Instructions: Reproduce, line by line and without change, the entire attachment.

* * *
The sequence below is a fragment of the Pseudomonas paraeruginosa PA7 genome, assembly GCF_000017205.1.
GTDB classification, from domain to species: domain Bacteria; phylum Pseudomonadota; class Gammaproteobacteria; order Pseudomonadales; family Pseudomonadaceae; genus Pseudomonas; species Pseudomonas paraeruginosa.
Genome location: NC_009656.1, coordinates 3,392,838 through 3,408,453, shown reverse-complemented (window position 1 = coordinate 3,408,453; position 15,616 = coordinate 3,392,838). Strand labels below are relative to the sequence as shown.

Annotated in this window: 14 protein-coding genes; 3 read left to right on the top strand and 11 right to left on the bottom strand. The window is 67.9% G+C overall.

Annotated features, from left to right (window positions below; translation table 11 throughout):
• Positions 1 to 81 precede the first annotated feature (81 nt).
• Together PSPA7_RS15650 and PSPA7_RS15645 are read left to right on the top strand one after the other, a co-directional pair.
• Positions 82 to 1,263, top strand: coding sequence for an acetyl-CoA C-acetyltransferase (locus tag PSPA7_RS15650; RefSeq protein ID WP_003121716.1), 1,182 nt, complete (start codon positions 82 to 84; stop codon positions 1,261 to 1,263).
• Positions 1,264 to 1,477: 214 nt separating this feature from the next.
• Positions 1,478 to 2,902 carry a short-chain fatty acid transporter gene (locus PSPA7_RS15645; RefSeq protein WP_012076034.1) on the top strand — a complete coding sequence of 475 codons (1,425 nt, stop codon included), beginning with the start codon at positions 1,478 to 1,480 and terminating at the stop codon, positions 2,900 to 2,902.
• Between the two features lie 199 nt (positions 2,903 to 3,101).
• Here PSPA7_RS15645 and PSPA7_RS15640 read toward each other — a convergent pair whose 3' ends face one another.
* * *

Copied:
The sequence below is a fragment of the Pseudomonas paraeruginosa PA7 genome, assembly GCF_000017205.1.
GTDB classification, from domain to species: domain Bacteria; phylum Pseudomonadota; class Gammaproteobacteria; order Pseudomonadales; family Pseudomonadaceae; genus Pseudomonas; species Pseudomonas paraeruginosa.
Genome location: NC_009656.1, coordinates 3,392,838 through 3,408,453, shown reverse-complemented (window position 1 = coordinate 3,408,453; position 15,616 = coordinate 3,392,838). Strand labels below are relative to the sequence as shown.

Annotated in this window: 14 protein-coding genes; 3 read left to right on the top strand and 11 right to left on the bottom strand. The window is 67.9% G+C overall.

Annotated features, from left to right (window positions below; translation table 11 throughout):
• Positions 1 to 81 precede the first annotated feature (81 nt).
• Together PSPA7_RS15650 and PSPA7_RS15645 are read left to right on the top strand one after the other, a co-directional pair.
• Positions 82 to 1,263, top strand: coding sequence for an acetyl-CoA C-acetyltransferase (locus tag PSPA7_RS15650; RefSeq protein ID WP_003121716.1), 1,182 nt, complete (start codon positions 82 to 84; stop codon positions 1,261 to 1,263).
• Positions 1,264 to 1,477: 214 nt separating this feature from the next.
• Positions 1,478 to 2,902 carry a short-chain fatty acid transporter gene (locus PSPA7_RS15645; RefSeq protein WP_012076034.1) on the top strand — a complete coding sequence of 475 codons (1,425 nt, stop codon included), beginning with the start codon at positions 1,478 to 1,480 and terminating at the stop codon, positions 2,900 to 2,902.
• Between the two features lie 199 nt (positions 2,903 to 3,101).
• Here PSPA7_RS15645 and PSPA7_RS15640 read toward each other — a convergent pair whose 3' ends face one another.